FAITH AND REFLECTION — George Washington Carver was a remarkable man. A prominent scientist and inventor in the early 1900s, he was referred to as “George Washington Carver, man of science, man of God.” Born into slavery his birth date is not known, but he died in 1943 at the approximate age of 80.
Unlike many who become well-known after their demise, Carver was eminently known in his own day. He and cereal entrepreneur, John Kellogg corresponded frequently. He was personal friends with Henry Ford. Mahatma Gandhi took his advice on how to renew his strength in between hunger strikes. And he was hired, by the famous educator Booker T. Washington, to manage the agricultural department at the Tuskegee Institute.
He cared little for money, patenting only a few of his inventions. He said that the patenting process would take up all of his time and energy. He was noted for being dressed modestly, if not somewhat shabbily and at one point he turned down a very lucrative job offer from Thomas Edison.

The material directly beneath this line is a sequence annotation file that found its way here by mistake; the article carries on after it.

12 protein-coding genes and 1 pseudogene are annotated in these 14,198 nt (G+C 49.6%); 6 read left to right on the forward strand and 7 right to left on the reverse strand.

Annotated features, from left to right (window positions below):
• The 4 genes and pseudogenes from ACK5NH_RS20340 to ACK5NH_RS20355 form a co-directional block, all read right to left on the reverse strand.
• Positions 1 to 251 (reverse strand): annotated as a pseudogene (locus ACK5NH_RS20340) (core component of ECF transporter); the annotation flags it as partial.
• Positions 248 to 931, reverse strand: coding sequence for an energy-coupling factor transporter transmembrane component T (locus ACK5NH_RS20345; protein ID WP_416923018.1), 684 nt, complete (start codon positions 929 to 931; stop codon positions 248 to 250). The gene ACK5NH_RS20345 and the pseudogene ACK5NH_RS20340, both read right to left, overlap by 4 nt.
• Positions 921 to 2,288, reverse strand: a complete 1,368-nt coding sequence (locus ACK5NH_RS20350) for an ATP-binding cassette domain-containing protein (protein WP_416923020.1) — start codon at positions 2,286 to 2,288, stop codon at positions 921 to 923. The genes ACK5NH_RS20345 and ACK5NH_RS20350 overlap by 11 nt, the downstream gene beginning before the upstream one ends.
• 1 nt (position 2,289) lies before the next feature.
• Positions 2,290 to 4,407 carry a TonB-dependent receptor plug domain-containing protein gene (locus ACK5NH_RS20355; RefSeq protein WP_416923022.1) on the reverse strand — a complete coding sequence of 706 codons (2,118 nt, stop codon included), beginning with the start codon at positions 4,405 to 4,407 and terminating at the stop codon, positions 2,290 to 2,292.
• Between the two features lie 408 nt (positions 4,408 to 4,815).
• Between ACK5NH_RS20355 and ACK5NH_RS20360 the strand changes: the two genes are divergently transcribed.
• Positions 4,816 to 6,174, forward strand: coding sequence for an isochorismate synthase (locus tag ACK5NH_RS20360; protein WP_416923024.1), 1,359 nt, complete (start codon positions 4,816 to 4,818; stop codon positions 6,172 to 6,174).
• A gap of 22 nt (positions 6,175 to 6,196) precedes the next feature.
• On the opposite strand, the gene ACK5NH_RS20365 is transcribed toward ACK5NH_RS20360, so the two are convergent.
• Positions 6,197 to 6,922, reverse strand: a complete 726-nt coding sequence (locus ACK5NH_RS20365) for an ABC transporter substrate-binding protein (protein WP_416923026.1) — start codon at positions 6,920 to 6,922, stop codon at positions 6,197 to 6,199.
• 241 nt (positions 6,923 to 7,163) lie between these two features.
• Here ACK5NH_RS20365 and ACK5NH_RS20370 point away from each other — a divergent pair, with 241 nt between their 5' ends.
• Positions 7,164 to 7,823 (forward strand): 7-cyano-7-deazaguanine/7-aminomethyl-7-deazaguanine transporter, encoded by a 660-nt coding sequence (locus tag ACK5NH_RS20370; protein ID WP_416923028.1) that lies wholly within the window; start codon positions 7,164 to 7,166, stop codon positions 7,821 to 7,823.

Carver did care about God. He related that he became a believer at about age 10 and tried to follow the Lord all of his life. He believed that his faith in God and science were collaborative and he integrated both into his life.
Carver called his laboratory “God’s little workshop.” He said that one day in that lab, he prayed, asking God to explain the universe to him. Feeling that this request would be too much to handle, he then asked for an understanding of man, and again he felt his request was too grandiose. Finally he prayed, “God, would you tell me what you made peanuts for?”
Whether the account was intended to be allegorical, comical or literal is left for us to speculate. However, what is not left to speculation is that Carver discovered approximately 300 uses for peanuts. Something else that is certain, is that Carver gave God the credit for his discoveries. He said of his research and discoveries, “Without God to draw aside the curtain, I would be helpless.”
Carver made butter, oil, cheese, dye, face powder, breakfast food, printer’s ink, pickles, instant coffee, axle grease and about 280 other things from peanuts. All of these products were in the peanut already, but Carver got them out.
Well, we are not peanuts, but when we believe in Christ all that we need to be, to become, to accomplish – they are in us already. We need to believe in and rely upon God so that He can get them out!
“Jesus … power has given us everything we need to live a life devoted to God. We have these things because we know Him. Jesus chose us by His glory and goodness.” (2 Peter 1:3)